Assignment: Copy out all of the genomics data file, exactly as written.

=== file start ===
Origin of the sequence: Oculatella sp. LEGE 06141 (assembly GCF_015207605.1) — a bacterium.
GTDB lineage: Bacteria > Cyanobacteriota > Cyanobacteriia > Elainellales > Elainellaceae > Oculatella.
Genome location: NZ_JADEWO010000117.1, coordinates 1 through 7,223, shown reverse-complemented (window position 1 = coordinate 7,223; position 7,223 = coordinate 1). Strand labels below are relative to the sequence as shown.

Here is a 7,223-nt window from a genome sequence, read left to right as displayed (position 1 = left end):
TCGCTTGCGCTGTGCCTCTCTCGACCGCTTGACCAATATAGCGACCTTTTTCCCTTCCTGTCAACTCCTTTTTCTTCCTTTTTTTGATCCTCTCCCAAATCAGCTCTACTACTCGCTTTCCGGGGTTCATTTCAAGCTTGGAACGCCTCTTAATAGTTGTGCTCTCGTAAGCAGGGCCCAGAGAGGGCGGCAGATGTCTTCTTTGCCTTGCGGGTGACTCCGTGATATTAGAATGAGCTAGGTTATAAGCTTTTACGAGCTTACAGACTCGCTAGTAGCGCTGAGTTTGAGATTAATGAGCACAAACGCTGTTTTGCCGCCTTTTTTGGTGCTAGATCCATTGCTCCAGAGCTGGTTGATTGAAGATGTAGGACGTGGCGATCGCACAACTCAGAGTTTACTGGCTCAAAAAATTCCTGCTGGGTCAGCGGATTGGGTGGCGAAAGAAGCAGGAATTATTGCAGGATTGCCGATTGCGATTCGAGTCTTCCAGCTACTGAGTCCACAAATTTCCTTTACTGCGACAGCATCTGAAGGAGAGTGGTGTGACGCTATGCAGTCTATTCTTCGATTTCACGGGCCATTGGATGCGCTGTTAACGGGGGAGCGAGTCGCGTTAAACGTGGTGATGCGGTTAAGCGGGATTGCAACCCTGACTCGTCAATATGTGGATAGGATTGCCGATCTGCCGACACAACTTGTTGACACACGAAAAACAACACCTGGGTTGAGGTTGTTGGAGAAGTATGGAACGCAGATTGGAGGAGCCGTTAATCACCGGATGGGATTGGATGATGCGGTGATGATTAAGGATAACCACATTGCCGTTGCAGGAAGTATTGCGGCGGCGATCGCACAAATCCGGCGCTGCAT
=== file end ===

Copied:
Origin of the sequence: Oculatella sp. LEGE 06141 (assembly GCF_015207605.1) — a bacterium.
GTDB lineage: Bacteria > Cyanobacteriota > Cyanobacteriia > Elainellales > Elainellaceae > Oculatella.
Genome location: NZ_JADEWO010000117.1, coordinates 1 through 7,223, shown reverse-complemented (window position 1 = coordinate 7,223; position 7,223 = coordinate 1). Strand labels below are relative to the sequence as shown.

Here is a 7,223-nt window from a genome sequence, read left to right as displayed (position 1 = left end):
TCGCTTGCGCTGTGCCTCTCTCGACCGCTTGACCAATATAGCGACCTTTTTCCCTTCCTGTCAACTCCTTTTTCTTCCTTTTTTTGATCCTCTCCCAAATCAGCTCTACTACTCGCTTTCCGGGGTTCATTTCAAGCTTGGAACGCCTCTTAATAGTTGTGCTCTCGTAAGCAGGGCCCAGAGAGGGCGGCAGATGTCTTCTTTGCCTTGCGGGTGACTCCGTGATATTAGAATGAGCTAGGTTATAAGCTTTTACGAGCTTACAGACTCGCTAGTAGCGCTGAGTTTGAGATTAATGAGCACAAACGCTGTTTTGCCGCCTTTTTTGGTGCTAGATCCATTGCTCCAGAGCTGGTTGATTGAAGATGTAGGACGTGGCGATCGCACAACTCAGAGTTTACTGGCTCAAAAAATTCCTGCTGGGTCAGCGGATTGGGTGGCGAAAGAAGCAGGAATTATTGCAGGATTGCCGATTGCGATTCGAGTCTTCCAGCTACTGAGTCCACAAATTTCCTTTACTGCGACAGCATCTGAAGGAGAGTGGTGTGACGCTATGCAGTCTATTCTTCGATTTCACGGGCCATTGGATGCGCTGTTAACGGGGGAGCGAGTCGCGTTAAACGTGGTGATGCGGTTAAGCGGGATTGCAACCCTGACTCGTCAATATGTGGATAGGATTGCCGATCTGCCGACACAACTTGTTGACACACGAAAAACAACACCTGGGTTGAGGTTGTTGGAGAAGTATGGAACGCAGATTGGAGGAGCCGTTAATCACCGGATGGGATTGGATGATGCGGTGATGATTAAGGATAACCACATTGCCGTTGCAGGAAGTATTGCGGCGGCGATCGCACAAATCCGGCGCTGCAT